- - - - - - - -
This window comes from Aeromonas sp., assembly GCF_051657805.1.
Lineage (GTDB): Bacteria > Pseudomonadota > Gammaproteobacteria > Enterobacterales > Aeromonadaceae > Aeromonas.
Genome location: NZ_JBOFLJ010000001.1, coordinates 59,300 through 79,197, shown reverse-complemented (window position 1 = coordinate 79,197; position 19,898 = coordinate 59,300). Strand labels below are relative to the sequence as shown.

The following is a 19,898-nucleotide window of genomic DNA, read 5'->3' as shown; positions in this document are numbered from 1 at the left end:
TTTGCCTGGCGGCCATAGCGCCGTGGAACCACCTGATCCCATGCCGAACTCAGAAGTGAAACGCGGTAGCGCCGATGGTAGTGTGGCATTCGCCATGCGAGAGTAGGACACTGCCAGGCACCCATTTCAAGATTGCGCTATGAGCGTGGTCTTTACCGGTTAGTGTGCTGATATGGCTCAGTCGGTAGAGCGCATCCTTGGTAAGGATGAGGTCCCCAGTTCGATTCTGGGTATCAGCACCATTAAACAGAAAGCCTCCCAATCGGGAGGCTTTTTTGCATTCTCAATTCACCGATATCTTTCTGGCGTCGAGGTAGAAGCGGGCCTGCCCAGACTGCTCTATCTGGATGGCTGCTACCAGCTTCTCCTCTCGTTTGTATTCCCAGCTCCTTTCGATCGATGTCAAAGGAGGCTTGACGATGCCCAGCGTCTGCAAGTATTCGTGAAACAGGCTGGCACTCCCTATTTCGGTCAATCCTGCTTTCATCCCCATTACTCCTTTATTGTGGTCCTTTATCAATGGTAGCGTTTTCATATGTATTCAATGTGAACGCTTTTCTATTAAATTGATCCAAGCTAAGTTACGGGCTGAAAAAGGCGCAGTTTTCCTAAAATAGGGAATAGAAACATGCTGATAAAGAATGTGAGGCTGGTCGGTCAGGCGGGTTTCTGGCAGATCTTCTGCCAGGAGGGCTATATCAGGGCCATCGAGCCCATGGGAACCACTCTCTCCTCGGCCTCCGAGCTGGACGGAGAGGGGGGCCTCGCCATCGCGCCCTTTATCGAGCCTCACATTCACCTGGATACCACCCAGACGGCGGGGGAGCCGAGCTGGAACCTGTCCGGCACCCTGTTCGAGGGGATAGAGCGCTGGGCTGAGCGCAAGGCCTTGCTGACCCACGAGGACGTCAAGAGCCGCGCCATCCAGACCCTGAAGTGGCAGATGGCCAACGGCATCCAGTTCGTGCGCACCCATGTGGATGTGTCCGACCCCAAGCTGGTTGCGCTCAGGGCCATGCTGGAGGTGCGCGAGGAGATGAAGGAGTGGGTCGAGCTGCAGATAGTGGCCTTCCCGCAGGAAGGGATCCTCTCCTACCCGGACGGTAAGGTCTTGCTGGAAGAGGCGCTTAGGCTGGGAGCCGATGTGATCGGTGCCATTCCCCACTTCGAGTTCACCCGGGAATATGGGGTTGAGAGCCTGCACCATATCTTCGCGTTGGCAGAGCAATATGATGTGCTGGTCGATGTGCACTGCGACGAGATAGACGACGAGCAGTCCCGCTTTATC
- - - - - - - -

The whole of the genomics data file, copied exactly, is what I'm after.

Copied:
This window comes from Aeromonas sp., assembly GCF_051657805.1.
Lineage (GTDB): Bacteria > Pseudomonadota > Gammaproteobacteria > Enterobacterales > Aeromonadaceae > Aeromonas.
Genome location: NZ_JBOFLJ010000001.1, coordinates 59,300 through 79,197, shown reverse-complemented (window position 1 = coordinate 79,197; position 19,898 = coordinate 59,300). Strand labels below are relative to the sequence as shown.

The following is a 19,898-nucleotide window of genomic DNA, read 5'->3' as shown; positions in this document are numbered from 1 at the left end:
TTTGCCTGGCGGCCATAGCGCCGTGGAACCACCTGATCCCATGCCGAACTCAGAAGTGAAACGCGGTAGCGCCGATGGTAGTGTGGCATTCGCCATGCGAGAGTAGGACACTGCCAGGCACCCATTTCAAGATTGCGCTATGAGCGTGGTCTTTACCGGTTAGTGTGCTGATATGGCTCAGTCGGTAGAGCGCATCCTTGGTAAGGATGAGGTCCCCAGTTCGATTCTGGGTATCAGCACCATTAAACAGAAAGCCTCCCAATCGGGAGGCTTTTTTGCATTCTCAATTCACCGATATCTTTCTGGCGTCGAGGTAGAAGCGGGCCTGCCCAGACTGCTCTATCTGGATGGCTGCTACCAGCTTCTCCTCTCGTTTGTATTCCCAGCTCCTTTCGATCGATGTCAAAGGAGGCTTGACGATGCCCAGCGTCTGCAAGTATTCGTGAAACAGGCTGGCACTCCCTATTTCGGTCAATCCTGCTTTCATCCCCATTACTCCTTTATTGTGGTCCTTTATCAATGGTAGCGTTTTCATATGTATTCAATGTGAACGCTTTTCTATTAAATTGATCCAAGCTAAGTTACGGGCTGAAAAAGGCGCAGTTTTCCTAAAATAGGGAATAGAAACATGCTGATAAAGAATGTGAGGCTGGTCGGTCAGGCGGGTTTCTGGCAGATCTTCTGCCAGGAGGGCTATATCAGGGCCATCGAGCCCATGGGAACCACTCTCTCCTCGGCCTCCGAGCTGGACGGAGAGGGGGGCCTCGCCATCGCGCCCTTTATCGAGCCTCACATTCACCTGGATACCACCCAGACGGCGGGGGAGCCGAGCTGGAACCTGTCCGGCACCCTGTTCGAGGGGATAGAGCGCTGGGCTGAGCGCAAGGCCTTGCTGACCCACGAGGACGTCAAGAGCCGCGCCATCCAGACCCTGAAGTGGCAGATGGCCAACGGCATCCAGTTCGTGCGCACCCATGTGGATGTGTCCGACCCCAAGCTGGTTGCGCTCAGGGCCATGCTGGAGGTGCGCGAGGAGATGAAGGAGTGGGTCGAGCTGCAGATAGTGGCCTTCCCGCAGGAAGGGATCCTCTCCTACCCGGACGGTAAGGTCTTGCTGGAAGAGGCGCTTAGGCTGGGAGCCGATGTGATCGGTGCCATTCCCCACTTCGAGTTCACCCGGGAATATGGGGTTGAGAGCCTGCACCATATCTTCGCGTTGGCAGAGCAATATGATGTGCTGGTCGATGTGCACTGCGACGAGATAGACGACGAGCAGTCCCGCTTTATC